The Metropolitan Museum of Art is proud to present a new exhibition that delves into the rich history and art of the Harlem Renaissance, a pivotal movement in American culture. Titled "The Harlem Renaissance and Transatlantic Modernism," this exhibition is a tribute to the talented and groundbreaking artists who shaped the cultural landscape of Black America from 1900 to 1968.

This exhibition is a significant moment for the Met, as it marks the first time in 55 years that they have featured a comprehensive exhibition on the Harlem Renaissance. The previous exhibition, "Harlem on My Mind: Cultural Capital of Black America, 1900-1968," did not include any works of art. However, with the support of the Ford Foundation, the Barrie A. and Deedee Wigmore Foundation, and Denise Littlefield Sobel, the Met has redeemed itself with this thoughtfully curated collection, curated by Denise Murrell, the Merryl H. and James S. Tisch Curator at Large.

In a statement to the press, Darren Walker, president of the Ford Foundation, expressed his excitement for the exhibition, stating, "This landmark exhibition celebrates the brilliant and talented artists behind the groundbreaking cultural movement we now know as the Harlem Renaissance. I thank the dedicated team at The Met and applaud Denise Murrell for her vision and thoughtful curation of this vibrant collection of paintings, sculptures, film, and photography that gives a powerful glimpse into the Black experience in the early 20th century."

The Harlem Renaissance and Transatlantic Modernism pays homage to philosopher Alain Locke and his rejection of stereotypical Blackness in favor of celebrating the complexity and excellence of Black art. Murrell, like Locke, aims to revive the concept of "autonomous Black self-expression" during this time. The exhibition features 160 works from notable artists such as James Van Der Zee, Aaron Douglas, James Weldon Johnson, Charles S. Johnson, Langston Hughes, and lesser-known artists like Laura Wheeler Waring, to name a few.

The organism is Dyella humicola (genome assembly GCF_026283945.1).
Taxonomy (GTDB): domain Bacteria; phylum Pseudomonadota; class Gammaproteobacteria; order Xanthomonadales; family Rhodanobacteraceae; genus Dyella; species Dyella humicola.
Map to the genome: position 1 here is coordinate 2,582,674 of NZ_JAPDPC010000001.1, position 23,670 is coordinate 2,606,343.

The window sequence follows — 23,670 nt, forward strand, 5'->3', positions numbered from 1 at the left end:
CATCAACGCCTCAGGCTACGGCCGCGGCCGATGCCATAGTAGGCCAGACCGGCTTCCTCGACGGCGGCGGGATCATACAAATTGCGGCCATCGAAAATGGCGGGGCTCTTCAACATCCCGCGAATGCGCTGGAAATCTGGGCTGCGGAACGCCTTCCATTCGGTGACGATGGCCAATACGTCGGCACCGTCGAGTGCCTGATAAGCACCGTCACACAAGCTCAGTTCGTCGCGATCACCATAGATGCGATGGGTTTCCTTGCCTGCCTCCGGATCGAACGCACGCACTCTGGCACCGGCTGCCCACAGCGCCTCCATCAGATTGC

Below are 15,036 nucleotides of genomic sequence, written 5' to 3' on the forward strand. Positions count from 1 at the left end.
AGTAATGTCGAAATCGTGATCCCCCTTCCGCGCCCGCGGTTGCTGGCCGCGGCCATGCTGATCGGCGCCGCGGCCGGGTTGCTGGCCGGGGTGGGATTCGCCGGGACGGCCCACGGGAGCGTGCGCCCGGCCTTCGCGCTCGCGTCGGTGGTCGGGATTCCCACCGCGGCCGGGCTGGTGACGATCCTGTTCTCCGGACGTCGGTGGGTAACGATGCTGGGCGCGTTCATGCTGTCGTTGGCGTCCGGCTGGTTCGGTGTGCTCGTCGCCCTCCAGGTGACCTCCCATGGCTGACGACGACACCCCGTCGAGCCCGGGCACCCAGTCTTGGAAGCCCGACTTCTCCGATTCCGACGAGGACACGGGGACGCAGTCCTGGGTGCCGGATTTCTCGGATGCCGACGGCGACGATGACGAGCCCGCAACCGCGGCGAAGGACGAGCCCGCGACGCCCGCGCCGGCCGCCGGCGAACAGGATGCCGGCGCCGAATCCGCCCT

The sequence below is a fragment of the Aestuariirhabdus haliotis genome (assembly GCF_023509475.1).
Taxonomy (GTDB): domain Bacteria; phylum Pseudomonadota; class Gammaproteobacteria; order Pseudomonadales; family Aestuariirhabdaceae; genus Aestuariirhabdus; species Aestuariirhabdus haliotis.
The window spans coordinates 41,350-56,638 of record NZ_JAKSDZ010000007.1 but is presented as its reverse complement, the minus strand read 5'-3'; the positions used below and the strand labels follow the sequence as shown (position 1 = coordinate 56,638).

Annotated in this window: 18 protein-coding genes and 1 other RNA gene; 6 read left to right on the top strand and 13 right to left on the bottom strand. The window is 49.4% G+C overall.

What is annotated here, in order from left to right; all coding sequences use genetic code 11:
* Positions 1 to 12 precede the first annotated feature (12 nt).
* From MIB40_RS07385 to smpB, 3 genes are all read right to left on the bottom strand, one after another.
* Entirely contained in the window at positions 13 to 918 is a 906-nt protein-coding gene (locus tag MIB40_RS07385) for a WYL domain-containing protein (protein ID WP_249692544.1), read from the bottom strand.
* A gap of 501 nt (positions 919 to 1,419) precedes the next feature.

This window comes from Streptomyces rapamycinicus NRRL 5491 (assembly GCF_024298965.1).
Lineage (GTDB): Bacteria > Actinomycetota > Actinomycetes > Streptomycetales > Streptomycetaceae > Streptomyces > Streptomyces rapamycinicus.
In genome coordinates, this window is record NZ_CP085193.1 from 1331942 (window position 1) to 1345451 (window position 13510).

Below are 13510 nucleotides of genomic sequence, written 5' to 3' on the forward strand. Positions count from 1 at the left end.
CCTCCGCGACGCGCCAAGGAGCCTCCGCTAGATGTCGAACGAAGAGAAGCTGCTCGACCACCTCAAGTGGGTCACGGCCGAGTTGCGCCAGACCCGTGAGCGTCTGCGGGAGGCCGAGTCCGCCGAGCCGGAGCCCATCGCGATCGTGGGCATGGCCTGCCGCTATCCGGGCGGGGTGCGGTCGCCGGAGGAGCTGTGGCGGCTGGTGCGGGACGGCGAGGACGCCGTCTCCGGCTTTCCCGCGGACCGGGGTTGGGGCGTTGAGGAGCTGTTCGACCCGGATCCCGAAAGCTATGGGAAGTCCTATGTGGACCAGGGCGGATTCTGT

BLACK ENTERPRISE had the opportunity to speak with Murrell about her curation of the exhibition and the significance of the Harlem Renaissance and Transatlantic Modernism. Murrell explained that the show begins with portraits of influential thinkers who were in conversation with each other and Locke's philosophy. One notable portrait is of Zora Neal Hurston, a renowned writer, by Aaron Douglas, one of the leading artists of the Harlem Renaissance. Murrell also highlights the importance of including loans from historical Black colleges and universities, such as the loan of Hurston's portrait from Fisk University.

When asked about the decision to include non-African American artists in an exhibition about Black art and expression, Murrell shared that Locke believed in the inclusivity of the movement, stating, "He believed that if an artist like Picasso was working with African aesthetics and portraying Black European subjects in a modern and dignified manner, then they were all part of the same movement." Murrell also notes that many of the European artists featured in the exhibition were named by Locke himself as artists who were worthy of admiration for their modern and dignified portrayals of Black subjects.

The Harlem Renaissance was a significant moment in American history, and its art history is just as epic in proportion. Murrell admits that narrowing down the artists to be featured was a challenge, but she had the guidance of an advisory committee that included notable scholars and experts in the field. This included Mary Schmidt Campbell, former president of Spelman College and curator of the 1987 Studio Museum in Harlem show, the last major exhibition on the Harlem Renaissance in New York City. Murrell also consulted period publications, such as the covers of Crisis, NAACP and Urban League's publications, and the Harmon Foundation and HBCUs.

In conclusion, "The Harlem Renaissance and Transatlantic Modernism" is a must-see exhibition that celebrates the vibrant and diverse art of the Harlem Renaissance. It is a testament to the resilience and creativity of Black artists during a pivotal moment in American history. The Met has once again proven its commitment to showcasing diverse and important voices in the art world, and Murrell's thoughtful curation brings new insights and perspectives to this iconic movement.